If you are looking for a job a resume is all you have got to make a first impression on employers. And depending on what kind of resume you have this impression will be either positive or negative. When applying for jobs you should remember that you don't have a second chance. Obviously, typos, grammatical mistakes, irrelevant experience, wrong formatting don't contribute to a good impression at all. In fact, they almost guarantee just the opposite. The task of every job seeker then boils down to crafting a resume that will draw the attention of hiring authorities by making a positive first impression. That means including whatever seems relevant and right and excluding everything that can send your resume to a 'no' pile. Today we would like to talk about what makes your resume look dated, which can definitely become a turn-off for employers.
What Makes Your Resume Look Dated?
Even if you used your resume a year ago it is worth looking at it again in order to see if there is nothing that could become a turn-off for employers. And the first thing that says HRs that your resume is dated is a lot of vague and generic information about what you did in the past. Many job seekers don't want to spend time developing their own job descriptions look for them online. Then they copy-paste what they find on the Internet onto their resume. The times of such resume have passed by long ago as hiring managers want to see more of specific accomplishments.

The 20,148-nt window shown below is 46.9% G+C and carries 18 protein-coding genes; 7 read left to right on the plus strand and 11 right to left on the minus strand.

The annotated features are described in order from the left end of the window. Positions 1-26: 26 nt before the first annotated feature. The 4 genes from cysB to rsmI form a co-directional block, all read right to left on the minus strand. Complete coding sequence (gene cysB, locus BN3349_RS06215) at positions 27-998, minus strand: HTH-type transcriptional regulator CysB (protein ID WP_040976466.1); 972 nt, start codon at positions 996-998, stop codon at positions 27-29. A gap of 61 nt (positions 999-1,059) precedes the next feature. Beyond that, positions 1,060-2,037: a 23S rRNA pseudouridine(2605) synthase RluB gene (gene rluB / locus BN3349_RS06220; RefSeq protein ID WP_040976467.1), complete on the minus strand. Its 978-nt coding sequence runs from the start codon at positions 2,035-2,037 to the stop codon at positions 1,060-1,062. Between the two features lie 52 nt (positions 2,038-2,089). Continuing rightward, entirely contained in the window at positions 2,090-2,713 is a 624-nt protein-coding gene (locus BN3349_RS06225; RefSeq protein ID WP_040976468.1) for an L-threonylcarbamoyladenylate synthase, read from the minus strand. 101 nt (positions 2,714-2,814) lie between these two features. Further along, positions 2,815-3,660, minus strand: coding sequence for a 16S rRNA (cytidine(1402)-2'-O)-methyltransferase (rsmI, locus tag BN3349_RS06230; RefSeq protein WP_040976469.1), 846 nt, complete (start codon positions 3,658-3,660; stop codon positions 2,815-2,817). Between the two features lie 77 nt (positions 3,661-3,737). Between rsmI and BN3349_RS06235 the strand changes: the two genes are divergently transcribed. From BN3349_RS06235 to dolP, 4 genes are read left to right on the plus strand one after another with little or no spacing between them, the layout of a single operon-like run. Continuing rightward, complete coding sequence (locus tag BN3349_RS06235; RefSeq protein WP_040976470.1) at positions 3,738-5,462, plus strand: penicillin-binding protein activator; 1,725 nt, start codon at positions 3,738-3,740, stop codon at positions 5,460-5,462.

Or sometimes people make another mistake - they highlight accomplishments that are considered givens, which will send wrong signals to HRs. To cut the story short, don't be generic and don't brag about the things that are considered must-have because these things make your resume look dated. If your resume has an objective statement you better take it off. An objective statement today is something most HR managers won't be expecting to see. Especially if job seekers don't say anything there apart from what kind of job they want to get. Remember, your resume isn't about what you can get but what you can give. Starting with objective was okay five years ago but now it seems like it is an outdated thing. It is way better to start with a statement that brings a clear message about your relevant experience and accomplishments. In other words from the very beginning instead of saying what you want to tell employers about your value and how you can help the company.
Another option is to start with a summary section which is essentially the same thing but a little bit longer. Today a resume is a tool that is meant to get you an interview and a job eventually. And it is more than just listing your career experiences and highlighting relevant skills. Employers expect more from resumes than they did 5 years ago. Therefore, it is a must to use all of the tools available. Include the links to your social network accounts (prior to cleaning them up a little bit to delete a compromising content if there is any). If you have a personal website with portfolio samples - that is awesome, let employers know about that. In other words, anything that could prove your professionalism and value is more than needed on your resume...